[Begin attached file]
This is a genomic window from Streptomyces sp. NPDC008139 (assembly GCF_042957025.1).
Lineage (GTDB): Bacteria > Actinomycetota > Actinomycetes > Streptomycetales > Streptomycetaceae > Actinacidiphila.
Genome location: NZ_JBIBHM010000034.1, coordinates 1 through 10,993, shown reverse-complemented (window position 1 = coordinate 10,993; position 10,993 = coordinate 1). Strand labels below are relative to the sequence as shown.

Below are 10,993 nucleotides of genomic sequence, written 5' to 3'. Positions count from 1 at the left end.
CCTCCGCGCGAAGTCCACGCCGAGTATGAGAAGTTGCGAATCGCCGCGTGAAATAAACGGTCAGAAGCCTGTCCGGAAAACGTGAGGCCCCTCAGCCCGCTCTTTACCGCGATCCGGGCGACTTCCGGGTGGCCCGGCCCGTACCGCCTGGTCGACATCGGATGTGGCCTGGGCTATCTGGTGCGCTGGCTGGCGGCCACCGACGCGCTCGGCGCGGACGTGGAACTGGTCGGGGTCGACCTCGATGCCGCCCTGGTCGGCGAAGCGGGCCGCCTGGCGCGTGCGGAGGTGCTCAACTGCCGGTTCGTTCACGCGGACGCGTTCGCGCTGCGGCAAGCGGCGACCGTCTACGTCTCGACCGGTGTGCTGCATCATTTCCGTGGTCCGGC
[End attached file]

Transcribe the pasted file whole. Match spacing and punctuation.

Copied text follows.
This is a genomic window from Streptomyces sp. NPDC008139 (assembly GCF_042957025.1).
Lineage (GTDB): Bacteria > Actinomycetota > Actinomycetes > Streptomycetales > Streptomycetaceae > Actinacidiphila.
Genome location: NZ_JBIBHM010000034.1, coordinates 1 through 10,993, shown reverse-complemented (window position 1 = coordinate 10,993; position 10,993 = coordinate 1). Strand labels below are relative to the sequence as shown.

Below are 10,993 nucleotides of genomic sequence, written 5' to 3'. Positions count from 1 at the left end.
CCTCCGCGCGAAGTCCACGCCGAGTATGAGAAGTTGCGAATCGCCGCGTGAAATAAACGGTCAGAAGCCTGTCCGGAAAACGTGAGGCCCCTCAGCCCGCTCTTTACCGCGATCCGGGCGACTTCCGGGTGGCCCGGCCCGTACCGCCTGGTCGACATCGGATGTGGCCTGGGCTATCTGGTGCGCTGGCTGGCGGCCACCGACGCGCTCGGCGCGGACGTGGAACTGGTCGGGGTCGACCTCGATGCCGCCCTGGTCGGCGAAGCGGGCCGCCTGGCGCGTGCGGAGGTGCTCAACTGCCGGTTCGTTCACGCGGACGCGTTCGCGCTGCGGCAAGCGGCGACCGTCTACGTCTCGACCGGTGTGCTGCATCATTTCCGTGGTCCGGC